Heavy equipment training improves with simulators

At a recent trade show, the head of a general contracting company was intrigued by a demonstration of simulators for training crane operators. He’d seen a similar demo back in the mid-1990s and remembers considering the technology crude at best. But the latest equipment and software seemed far more promising.

The graphics were extremely realistic. Even more impressive, the simulators accurately captured the behavior of the rigging and hoisting cables. Virtual loads moved just as they would in the real world. Suddenly, the contractor found himself seriously considering whether he should invest in a simulator.

Potential benefits

The manufacturer’s rep explained that professional-grade simulation technology, used for decades in training pilots, has now been adapted for cranes and other heavy construction equipment. The contractor listened carefully to the potential benefits:

Better managed risk. Trainees can gain experience with a range of situations and conditions they might encounter on the job. They can make beginners’ mistakes without catastrophic consequences. Simulators let you measure progress objectively, so you can ensure operators are ready before sending them into the field.

Faster training. With simulators, a single instructor can work with several trainees at once. And the units can run 24/7, regardless of weather conditions, so trainees get concentrated instruction without interruptions or delays.

Reduced costs. Simulators reduce costs of damage to actual heavy equipment, the expense of transporting authentic assets between training and jobsites, and costs of citations and legal payments from disgruntled building owners whose sites may have been damaged.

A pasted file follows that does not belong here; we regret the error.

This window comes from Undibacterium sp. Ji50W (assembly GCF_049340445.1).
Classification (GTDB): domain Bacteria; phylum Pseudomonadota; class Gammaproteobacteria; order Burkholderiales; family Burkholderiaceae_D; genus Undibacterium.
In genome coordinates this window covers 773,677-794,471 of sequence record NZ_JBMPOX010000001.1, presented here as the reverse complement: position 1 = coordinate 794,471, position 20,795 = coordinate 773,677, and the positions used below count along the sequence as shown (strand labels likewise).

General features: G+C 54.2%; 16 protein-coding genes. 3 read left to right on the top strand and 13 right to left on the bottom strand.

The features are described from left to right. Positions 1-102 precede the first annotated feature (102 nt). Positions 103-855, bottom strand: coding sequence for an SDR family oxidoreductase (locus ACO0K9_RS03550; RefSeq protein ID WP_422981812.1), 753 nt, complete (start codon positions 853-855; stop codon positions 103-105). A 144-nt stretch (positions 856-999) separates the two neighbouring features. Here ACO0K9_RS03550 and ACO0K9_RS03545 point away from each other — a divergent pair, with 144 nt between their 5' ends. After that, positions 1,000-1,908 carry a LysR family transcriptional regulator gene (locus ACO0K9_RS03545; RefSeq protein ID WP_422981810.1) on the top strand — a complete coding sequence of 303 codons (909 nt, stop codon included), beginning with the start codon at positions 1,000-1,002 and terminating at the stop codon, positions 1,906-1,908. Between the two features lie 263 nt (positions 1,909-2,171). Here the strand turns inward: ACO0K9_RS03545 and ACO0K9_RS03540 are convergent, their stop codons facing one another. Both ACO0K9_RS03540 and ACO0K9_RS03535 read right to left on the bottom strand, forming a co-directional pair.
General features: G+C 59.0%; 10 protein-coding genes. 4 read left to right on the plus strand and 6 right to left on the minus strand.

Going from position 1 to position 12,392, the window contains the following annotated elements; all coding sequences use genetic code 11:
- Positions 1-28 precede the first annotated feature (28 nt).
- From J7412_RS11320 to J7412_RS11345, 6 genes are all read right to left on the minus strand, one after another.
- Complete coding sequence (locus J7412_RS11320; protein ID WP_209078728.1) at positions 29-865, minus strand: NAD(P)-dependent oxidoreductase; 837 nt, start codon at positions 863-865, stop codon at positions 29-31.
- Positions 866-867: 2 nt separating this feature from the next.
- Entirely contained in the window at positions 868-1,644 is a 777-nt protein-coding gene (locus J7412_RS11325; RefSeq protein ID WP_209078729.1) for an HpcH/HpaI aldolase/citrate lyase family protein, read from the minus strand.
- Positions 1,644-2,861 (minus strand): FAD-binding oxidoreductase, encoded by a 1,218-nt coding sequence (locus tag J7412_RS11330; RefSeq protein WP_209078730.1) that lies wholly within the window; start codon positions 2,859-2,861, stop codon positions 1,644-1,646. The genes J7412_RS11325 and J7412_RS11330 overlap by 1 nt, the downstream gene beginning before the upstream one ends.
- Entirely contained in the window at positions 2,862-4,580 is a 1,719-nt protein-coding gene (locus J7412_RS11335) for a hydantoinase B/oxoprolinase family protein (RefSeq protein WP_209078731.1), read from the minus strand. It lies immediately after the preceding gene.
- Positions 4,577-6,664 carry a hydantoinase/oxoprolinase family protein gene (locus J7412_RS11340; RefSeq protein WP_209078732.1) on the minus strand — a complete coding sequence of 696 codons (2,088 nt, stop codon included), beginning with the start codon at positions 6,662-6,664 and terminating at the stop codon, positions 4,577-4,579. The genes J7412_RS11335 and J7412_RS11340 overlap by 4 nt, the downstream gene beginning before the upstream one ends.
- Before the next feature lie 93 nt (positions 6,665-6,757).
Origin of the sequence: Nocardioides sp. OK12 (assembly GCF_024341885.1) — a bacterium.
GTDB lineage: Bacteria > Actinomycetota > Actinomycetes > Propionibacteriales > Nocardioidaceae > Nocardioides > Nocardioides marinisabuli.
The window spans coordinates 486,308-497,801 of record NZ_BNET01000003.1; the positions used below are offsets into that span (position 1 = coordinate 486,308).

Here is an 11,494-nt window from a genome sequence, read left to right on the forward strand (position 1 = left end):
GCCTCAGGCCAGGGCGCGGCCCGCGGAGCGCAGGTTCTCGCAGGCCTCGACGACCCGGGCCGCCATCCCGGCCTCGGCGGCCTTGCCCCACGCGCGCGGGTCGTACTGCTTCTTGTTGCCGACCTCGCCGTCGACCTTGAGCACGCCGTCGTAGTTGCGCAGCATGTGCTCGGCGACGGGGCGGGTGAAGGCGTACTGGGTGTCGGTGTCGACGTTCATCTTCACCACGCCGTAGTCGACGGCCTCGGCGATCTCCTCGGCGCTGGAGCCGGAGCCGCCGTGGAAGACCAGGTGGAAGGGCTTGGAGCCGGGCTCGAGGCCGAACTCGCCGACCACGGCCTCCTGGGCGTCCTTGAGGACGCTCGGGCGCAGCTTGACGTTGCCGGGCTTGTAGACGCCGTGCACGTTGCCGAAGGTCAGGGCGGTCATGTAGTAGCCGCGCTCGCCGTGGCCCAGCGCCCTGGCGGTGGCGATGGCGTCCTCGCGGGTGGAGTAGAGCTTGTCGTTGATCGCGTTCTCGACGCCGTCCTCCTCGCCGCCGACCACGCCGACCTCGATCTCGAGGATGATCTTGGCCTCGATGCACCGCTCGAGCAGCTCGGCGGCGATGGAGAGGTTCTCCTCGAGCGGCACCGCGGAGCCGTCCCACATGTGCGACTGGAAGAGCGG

Instructors’ time can be spent on developing higher-level training tasks, too, while trainees work their way through more basic simulation exercises individually. Ultimately, better-trained operators mean more productivity, greater efficiency and fewer accidents.

Cost considerations

The contractor was nearly convinced. But he wanted to make sure that a simulator would be a wise investment, not just a shiny new toy. Daunted by the range of prices, from about $30,000 to more than $1 million, he sought guidance from his CPA.

His accountant said that, together, they could estimate what value a simulator might add to his company. When shopping for one, they’d need to identify not only the right model, but also a vendor who would work within his budget and provide value-added services such as support and training. They might also explore the possibility of renting or leasing.

Mission accomplished

After much research, this particular contractor decided to invest in a crane simulator. Although there was a learning curve, his company took to the technology quite readily. Over time, his operators demonstrated the greater efficiency and fewer mistakes he was looking for. And there was an added benefit: Word got around that his company provided cutting-edge training, which attracted some strong job candidates.